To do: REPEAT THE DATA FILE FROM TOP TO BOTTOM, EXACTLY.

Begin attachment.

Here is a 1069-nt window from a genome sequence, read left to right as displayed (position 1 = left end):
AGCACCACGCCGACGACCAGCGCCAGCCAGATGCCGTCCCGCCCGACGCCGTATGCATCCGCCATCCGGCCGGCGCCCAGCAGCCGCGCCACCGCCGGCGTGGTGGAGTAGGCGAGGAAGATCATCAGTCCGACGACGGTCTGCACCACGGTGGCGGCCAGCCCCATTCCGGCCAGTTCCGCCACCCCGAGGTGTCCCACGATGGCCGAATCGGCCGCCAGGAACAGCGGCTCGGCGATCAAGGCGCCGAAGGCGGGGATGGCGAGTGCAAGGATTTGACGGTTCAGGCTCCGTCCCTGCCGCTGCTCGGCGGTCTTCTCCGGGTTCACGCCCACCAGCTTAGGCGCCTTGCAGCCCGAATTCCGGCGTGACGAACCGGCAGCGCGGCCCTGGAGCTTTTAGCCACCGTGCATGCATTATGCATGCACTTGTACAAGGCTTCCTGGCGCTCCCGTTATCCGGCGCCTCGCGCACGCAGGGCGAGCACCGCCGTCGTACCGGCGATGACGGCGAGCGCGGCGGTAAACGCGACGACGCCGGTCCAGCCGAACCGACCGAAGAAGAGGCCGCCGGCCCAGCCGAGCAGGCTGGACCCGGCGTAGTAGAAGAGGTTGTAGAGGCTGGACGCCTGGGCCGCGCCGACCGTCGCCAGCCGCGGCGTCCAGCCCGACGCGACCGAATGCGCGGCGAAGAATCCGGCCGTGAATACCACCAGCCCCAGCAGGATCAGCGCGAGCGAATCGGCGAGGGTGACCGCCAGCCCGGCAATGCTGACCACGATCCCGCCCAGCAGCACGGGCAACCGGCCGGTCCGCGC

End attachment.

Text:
Here is a 1069-nt window from a genome sequence, read left to right as displayed (position 1 = left end):
AGCACCACGCCGACGACCAGCGCCAGCCAGATGCCGTCCCGCCCGACGCCGTATGCATCCGCCATCCGGCCGGCGCCCAGCAGCCGCGCCACCGCCGGCGTGGTGGAGTAGGCGAGGAAGATCATCAGTCCGACGACGGTCTGCACCACGGTGGCGGCCAGCCCCATTCCGGCCAGTTCCGCCACCCCGAGGTGTCCCACGATGGCCGAATCGGCCGCCAGGAACAGCGGCTCGGCGATCAAGGCGCCGAAGGCGGGGATGGCGAGTGCAAGGATTTGACGGTTCAGGCTCCGTCCCTGCCGCTGCTCGGCGGTCTTCTCCGGGTTCACGCCCACCAGCTTAGGCGCCTTGCAGCCCGAATTCCGGCGTGACGAACCGGCAGCGCGGCCCTGGAGCTTTTAGCCACCGTGCATGCATTATGCATGCACTTGTACAAGGCTTCCTGGCGCTCCCGTTATCCGGCGCCTCGCGCACGCAGGGCGAGCACCGCCGTCGTACCGGCGATGACGGCGAGCGCGGCGGTAAACGCGACGACGCCGGTCCAGCCGAACCGACCGAAGAAGAGGCCGCCGGCCCAGCCGAGCAGGCTGGACCCGGCGTAGTAGAAGAGGTTGTAGAGGCTGGACGCCTGGGCCGCGCCGACCGTCGCCAGCCGCGGCGTCCAGCCCGACGCGACCGAATGCGCGGCGAAGAATCCGGCCGTGAATACCACCAGCCCCAGCAGGATCAGCGCGAGCGAATCGGCGAGGGTGACCGCCAGCCCGGCAATGCTGACCACGATCCCGCCCAGCAGCACGGGCAACCGGCCGGTCCGCGC